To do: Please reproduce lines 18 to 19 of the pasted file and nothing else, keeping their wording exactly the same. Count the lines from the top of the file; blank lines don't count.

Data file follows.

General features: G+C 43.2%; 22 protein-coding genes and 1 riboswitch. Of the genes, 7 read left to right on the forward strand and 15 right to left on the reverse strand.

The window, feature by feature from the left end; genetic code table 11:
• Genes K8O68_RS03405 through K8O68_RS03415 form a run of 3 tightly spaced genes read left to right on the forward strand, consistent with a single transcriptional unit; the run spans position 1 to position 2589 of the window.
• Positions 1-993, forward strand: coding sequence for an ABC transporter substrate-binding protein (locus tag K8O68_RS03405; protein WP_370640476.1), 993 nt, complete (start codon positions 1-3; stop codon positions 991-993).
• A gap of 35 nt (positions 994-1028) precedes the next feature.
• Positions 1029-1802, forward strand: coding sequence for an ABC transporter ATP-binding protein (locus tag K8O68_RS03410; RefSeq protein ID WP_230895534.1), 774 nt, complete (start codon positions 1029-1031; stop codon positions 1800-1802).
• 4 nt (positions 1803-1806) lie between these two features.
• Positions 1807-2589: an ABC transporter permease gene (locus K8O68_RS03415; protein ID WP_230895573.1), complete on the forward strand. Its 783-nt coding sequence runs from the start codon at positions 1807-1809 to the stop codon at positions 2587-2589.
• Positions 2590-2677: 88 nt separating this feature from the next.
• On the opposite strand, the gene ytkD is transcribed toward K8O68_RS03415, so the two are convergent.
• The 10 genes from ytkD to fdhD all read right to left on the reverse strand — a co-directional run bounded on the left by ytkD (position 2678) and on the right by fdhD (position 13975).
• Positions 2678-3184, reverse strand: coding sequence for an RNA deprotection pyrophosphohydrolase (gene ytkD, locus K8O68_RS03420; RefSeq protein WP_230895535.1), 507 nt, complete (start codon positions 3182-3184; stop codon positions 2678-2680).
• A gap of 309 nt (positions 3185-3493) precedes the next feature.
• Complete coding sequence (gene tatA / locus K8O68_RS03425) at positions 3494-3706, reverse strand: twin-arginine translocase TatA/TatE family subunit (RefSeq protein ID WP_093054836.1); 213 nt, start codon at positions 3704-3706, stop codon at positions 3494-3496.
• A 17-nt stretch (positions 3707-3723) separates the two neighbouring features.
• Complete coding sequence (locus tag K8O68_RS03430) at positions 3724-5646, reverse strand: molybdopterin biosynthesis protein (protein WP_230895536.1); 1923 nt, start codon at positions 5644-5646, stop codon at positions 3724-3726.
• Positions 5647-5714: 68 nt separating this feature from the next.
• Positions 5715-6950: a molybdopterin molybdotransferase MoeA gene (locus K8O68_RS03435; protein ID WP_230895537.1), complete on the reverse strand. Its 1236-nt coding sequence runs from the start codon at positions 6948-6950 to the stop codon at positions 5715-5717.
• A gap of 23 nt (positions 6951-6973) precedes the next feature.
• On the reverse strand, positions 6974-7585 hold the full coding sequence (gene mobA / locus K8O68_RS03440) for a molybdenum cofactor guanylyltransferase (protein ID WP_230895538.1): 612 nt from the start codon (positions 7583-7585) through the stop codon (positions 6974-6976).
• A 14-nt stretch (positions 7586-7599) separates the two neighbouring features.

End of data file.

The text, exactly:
• Positions 5715-6950: a molybdopterin molybdotransferase MoeA gene (locus K8O68_RS03435; protein ID WP_230895537.1), complete on the reverse strand. Its 1236-nt coding sequence runs from the start codon at positions 6948-6950 to the stop codon at positions 5715-5717.
• A gap of 23 nt (positions 6951-6973) precedes the next feature.